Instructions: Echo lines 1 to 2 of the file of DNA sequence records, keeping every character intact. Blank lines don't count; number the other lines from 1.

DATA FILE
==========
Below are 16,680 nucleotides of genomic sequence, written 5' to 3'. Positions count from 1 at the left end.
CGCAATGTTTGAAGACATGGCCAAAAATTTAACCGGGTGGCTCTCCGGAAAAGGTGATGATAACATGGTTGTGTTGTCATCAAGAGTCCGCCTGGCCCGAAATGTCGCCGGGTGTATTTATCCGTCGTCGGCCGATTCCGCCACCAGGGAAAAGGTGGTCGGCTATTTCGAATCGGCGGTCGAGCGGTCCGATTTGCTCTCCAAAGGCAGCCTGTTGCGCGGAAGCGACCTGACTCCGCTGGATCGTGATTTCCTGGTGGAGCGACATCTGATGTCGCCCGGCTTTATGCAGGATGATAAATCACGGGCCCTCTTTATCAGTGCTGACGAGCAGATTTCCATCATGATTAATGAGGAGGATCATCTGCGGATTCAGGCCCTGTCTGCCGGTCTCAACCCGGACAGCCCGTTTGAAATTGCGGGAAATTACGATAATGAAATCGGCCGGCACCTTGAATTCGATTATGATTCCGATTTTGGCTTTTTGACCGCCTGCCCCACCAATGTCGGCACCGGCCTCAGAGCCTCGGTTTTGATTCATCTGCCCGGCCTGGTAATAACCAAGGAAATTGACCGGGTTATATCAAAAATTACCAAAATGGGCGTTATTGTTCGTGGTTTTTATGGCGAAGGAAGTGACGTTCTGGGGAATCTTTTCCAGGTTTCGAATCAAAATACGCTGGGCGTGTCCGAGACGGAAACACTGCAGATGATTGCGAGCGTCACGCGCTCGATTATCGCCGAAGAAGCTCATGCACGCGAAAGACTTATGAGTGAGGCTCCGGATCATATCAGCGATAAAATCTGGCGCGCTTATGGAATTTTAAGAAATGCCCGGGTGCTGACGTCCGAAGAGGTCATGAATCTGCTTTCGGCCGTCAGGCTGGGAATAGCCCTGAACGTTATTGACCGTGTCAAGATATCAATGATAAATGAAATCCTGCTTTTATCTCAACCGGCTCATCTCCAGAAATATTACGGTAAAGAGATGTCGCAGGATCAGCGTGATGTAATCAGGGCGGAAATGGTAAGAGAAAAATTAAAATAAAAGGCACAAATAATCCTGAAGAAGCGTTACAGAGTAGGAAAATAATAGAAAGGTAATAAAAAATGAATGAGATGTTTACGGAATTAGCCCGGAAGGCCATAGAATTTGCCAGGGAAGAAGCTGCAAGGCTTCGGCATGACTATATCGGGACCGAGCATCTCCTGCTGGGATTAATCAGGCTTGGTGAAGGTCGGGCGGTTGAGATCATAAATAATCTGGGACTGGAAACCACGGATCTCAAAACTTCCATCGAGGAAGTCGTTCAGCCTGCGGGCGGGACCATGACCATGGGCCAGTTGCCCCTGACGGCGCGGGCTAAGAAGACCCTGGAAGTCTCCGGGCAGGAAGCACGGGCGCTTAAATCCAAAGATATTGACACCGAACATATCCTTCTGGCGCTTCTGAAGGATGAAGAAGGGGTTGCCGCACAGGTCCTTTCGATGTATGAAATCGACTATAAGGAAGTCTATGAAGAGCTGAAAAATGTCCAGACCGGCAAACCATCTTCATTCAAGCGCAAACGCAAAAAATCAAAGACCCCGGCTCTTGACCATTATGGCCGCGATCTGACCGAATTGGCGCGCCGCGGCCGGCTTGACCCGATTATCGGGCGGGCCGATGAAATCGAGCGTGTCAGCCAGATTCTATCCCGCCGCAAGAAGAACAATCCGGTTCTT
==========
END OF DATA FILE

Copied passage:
Below are 16,680 nucleotides of genomic sequence, written 5' to 3'. Positions count from 1 at the left end.
CGCAATGTTTGAAGACATGGCCAAAAATTTAACCGGGTGGCTCTCCGGAAAAGGTGATGATAACATGGTTGTGTTGTCATCAAGAGTCCGCCTGGCCCGAAATGTCGCCGGGTGTATTTATCCGTCGTCGGCCGATTCCGCCACCAGGGAAAAGGTGGTCGGCTATTTCGAATCGGCGGTCGAGCGGTCCGATTTGCTCTCCAAAGGCAGCCTGTTGCGCGGAAGCGACCTGACTCCGCTGGATCGTGATTTCCTGGTGGAGCGACATCTGATGTCGCCCGGCTTTATGCAGGATGATAAATCACGGGCCCTCTTTATCAGTGCTGACGAGCAGATTTCCATCATGATTAATGAGGAGGATCATCTGCGGATTCAGGCCCTGTCTGCCGGTCTCAACCCGGACAGCCCGTTTGAAATTGCGGGAAATTACGATAATGAAATCGGCCGGCACCTTGAATTCGATTATGATTCCGATTTTGGCTTTTTGACCGCCTGCCCCACCAATGTCGGCACCGGCCTCAGAGCCTCGGTTTTGATTCATCTGCCCGGCCTGGTAATAACCAAGGAAATTGACCGGGTTATATCAAAAATTACCAAAATGGGCGTTATTGTTCGTGGTTTTTATGGCGAAGGAAGTGACGTTCTGGGGAATCTTTTCCAGGTTTCGAATCAAAATACGCTGGGCGTGTCCGAGACGGAAACACTGCAGATGATTGCGAGCGTCACGCGCTCGATTATCGCCGAAGAAGCTCATGCACGCGAAAGACTTATGAGTGAGGCTCCGGATCATATCAGCGATAAAATCTGGCGCGCTTATGGAATTTTAAGAAATGCCCGGGTGCTGACGTCCGAAGAGGTCATGAATCTGCTTTCGGCCGTCAGGCTGGGAATAGCCCTGAACGTTATTGACCGTGTCAAGATATCAATGATAAATGAAATCCTGCTTTTATCTCAACCGGCTCATCTCCAGAAATATTACGGTAAAGAGATGTCGCAGGATCAGCGTGATGTAATCAGGGCGGAAATGGTAAGAGAAAAATTAAAATAAAAGGCACAAATAATCCTGAAGAAGCGTTACAGAGTAGGAAAATAATAGAAAGGTAATAAAAAATGAATGAGATGTTTACGGAATTAGCCCGGAAGGCCATAGAATTTGCCAGGGAAGAAGCTGCAAGGCTTCGGCATGACTATATCGGGACCGAGCATCTCCTGCTGGGATTAATCAGGCTTGGTGAAGGTCGGGCGGTTGAGATCATAAATAATCTGGGACTGGAAACCACGGATCTCAAAACTTCCATCGAGGAAGTCGTTCAGCCTGCGGGCGGGACCATGACCATGGGCCAGTTGCCCCTGACGGCGCGGGCTAAGAAGACCCTGGAAGTCTCCGGGCAGGAAGCACGGGCGCTTAAATCCAAAGATATTGACACCGAACATATCCTTCTGGCGCTTCTGAAGGATGAAGAAGGGGTTGCCGCACAGGTCCTTTCGATGTATGAAATCGACTATAAGGAAGTCTATGAAGAGCTGAAAAATGTCCAGACCGGCAAACCATCTTCATTCAAGCGCAAACGCAAAAAATCAAAGACCCCGGCTCTTGACCATTATGGCCGCGATCTGACCGAATTGGCGCGCCGCGGCCGGCTTGACCCGATTATCGGGCGGGCCGATGAAATCGAGCGTGTCAGCCAGATTCTATCCCGCCGCAAGAAGAACAATCCGGTTCTT